An Oklahoma jury has awarded C&H Power Line Construction $27 million, $1 million of which was punitive, in its case against Enterprise Texas Pipeline. The case was centered on the pipeline company’s negligence in gas pipeline safety.
The case was filed by C&H against Enterprise after a fatal explosion occurred on Enterprise’s North Texas 36 Pipeline in June 2010. The jury found that Enterprise failed to mark its pipeline in response to a “Call Before You Dig” request made by C&H to the Texas “One-Call” system. State and federal laws mandate that pipeline owners and utility companies must mark their pipelines in response to “Call Before You Dig” requests within 48 hours of receiving the call.
In the lawsuit, C&H, the company that was digging near the pipeline in order to replace electric-power line poles, claimed not only that Enterprise failed to mark its pipeline, but also that Enterprise issued an “all-clear” notice, indicating that no pipeline was in the vicinity of the proposed excavation site.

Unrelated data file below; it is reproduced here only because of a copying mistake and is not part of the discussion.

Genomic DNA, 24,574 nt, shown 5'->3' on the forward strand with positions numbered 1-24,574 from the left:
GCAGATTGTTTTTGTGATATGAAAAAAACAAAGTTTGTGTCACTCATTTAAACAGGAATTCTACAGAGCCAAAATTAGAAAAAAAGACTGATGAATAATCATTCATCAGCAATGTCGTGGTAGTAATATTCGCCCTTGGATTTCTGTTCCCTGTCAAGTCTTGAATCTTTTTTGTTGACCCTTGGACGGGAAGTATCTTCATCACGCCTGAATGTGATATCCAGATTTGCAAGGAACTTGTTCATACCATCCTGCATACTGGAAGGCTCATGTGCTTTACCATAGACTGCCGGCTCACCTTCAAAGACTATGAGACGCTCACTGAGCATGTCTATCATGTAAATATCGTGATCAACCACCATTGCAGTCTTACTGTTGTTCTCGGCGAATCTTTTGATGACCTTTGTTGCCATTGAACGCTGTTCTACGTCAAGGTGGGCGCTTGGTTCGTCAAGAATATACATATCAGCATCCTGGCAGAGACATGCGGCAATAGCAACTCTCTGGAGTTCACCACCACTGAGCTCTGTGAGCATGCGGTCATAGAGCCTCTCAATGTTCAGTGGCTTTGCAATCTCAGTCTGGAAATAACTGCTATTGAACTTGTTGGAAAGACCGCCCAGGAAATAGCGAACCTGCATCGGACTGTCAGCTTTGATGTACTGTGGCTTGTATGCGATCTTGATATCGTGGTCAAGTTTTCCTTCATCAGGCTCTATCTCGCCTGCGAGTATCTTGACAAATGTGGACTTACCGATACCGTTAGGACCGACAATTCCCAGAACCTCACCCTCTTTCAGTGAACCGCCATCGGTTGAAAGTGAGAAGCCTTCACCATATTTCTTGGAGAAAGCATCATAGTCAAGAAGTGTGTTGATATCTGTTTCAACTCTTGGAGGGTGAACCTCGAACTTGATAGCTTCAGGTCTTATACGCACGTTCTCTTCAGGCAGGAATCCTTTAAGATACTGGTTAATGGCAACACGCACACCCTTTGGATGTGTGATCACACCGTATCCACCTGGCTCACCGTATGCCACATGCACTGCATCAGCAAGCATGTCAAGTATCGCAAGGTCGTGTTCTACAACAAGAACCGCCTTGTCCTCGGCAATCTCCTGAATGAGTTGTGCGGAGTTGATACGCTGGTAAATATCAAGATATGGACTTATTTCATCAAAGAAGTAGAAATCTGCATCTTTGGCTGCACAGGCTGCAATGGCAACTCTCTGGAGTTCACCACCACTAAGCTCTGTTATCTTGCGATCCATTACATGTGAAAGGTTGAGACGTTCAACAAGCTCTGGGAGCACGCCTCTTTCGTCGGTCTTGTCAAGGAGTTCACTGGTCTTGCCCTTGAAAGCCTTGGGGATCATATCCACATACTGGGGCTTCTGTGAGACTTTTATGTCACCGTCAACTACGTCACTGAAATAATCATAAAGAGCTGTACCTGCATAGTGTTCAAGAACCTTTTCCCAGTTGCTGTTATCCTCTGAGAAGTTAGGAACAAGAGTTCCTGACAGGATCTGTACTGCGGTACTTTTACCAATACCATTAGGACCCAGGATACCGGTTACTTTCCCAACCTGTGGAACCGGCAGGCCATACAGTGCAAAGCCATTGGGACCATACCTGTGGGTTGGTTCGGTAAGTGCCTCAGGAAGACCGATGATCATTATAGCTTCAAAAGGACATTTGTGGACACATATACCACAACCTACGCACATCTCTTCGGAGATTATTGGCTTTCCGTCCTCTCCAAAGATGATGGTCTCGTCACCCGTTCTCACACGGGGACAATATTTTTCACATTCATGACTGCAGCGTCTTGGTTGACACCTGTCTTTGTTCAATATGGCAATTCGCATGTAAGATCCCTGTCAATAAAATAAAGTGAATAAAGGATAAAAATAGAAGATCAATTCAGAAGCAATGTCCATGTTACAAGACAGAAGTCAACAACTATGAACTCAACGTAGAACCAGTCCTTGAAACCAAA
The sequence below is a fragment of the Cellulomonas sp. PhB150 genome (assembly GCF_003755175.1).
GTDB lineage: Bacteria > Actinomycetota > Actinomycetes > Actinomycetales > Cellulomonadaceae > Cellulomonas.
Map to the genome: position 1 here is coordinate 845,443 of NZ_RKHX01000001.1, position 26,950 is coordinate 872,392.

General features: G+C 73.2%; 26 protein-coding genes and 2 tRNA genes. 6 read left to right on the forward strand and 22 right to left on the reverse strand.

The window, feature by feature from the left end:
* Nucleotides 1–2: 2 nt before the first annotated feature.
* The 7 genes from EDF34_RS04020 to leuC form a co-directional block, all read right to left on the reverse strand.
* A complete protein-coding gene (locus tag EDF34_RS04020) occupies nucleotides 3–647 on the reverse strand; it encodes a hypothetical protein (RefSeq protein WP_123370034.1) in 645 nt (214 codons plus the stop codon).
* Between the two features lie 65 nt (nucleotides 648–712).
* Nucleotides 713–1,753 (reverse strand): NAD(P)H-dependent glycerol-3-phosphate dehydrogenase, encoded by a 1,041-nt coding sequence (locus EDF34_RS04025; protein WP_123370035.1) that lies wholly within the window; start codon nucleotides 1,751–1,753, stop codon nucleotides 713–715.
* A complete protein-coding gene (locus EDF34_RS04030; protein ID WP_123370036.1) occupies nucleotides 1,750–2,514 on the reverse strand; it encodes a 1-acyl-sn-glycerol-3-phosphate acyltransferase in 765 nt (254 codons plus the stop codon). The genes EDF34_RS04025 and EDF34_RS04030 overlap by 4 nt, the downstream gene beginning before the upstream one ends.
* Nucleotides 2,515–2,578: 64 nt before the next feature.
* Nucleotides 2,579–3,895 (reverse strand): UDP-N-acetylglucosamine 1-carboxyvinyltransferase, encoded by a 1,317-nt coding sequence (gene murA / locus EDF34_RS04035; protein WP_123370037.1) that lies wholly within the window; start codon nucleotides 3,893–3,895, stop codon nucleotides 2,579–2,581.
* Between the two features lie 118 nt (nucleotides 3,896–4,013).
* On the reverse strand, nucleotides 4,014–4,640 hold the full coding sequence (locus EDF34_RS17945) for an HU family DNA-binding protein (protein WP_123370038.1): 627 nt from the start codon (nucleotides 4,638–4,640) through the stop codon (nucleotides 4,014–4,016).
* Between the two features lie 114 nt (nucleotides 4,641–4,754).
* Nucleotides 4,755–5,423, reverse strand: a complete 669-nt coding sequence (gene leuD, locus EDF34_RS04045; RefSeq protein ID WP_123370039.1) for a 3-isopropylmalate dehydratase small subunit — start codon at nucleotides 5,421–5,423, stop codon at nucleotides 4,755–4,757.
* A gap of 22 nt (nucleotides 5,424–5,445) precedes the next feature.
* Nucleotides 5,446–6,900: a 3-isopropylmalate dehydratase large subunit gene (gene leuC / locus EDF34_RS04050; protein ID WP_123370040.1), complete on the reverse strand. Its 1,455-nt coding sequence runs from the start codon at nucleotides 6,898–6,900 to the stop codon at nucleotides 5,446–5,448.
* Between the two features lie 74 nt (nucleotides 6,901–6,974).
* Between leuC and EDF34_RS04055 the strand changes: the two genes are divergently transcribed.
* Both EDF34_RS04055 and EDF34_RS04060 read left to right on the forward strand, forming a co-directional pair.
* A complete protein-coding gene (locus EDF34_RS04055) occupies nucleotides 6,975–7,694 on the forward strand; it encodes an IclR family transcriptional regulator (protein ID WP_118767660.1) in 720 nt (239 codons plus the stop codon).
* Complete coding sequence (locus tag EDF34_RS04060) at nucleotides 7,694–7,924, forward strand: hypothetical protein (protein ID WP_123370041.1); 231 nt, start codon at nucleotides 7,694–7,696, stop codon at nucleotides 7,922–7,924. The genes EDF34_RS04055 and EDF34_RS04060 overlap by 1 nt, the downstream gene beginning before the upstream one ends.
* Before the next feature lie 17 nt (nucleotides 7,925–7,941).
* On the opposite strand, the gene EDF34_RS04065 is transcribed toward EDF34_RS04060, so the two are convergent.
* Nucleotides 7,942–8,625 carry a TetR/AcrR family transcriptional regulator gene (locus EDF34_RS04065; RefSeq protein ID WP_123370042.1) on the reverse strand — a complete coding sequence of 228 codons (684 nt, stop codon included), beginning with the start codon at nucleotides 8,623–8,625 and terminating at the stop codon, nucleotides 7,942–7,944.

Within hours of receiving the “all clear” from Enterprise, one of C&H’s employees hit a 36-inch, high-pressure pipeline while excavating, causing an explosion and fireball that left one worker dead, many others injured and, according to C&H, triggered a chain of events that ultimately put the company out of business.
In delivering the highest verdict in Washington County history, the jury sent a clear message to pipeline companies: public safety must be your first priority. If it isn’t, and tragedies occur, be prepared to pay dearly for the devastating consequences of your negligence.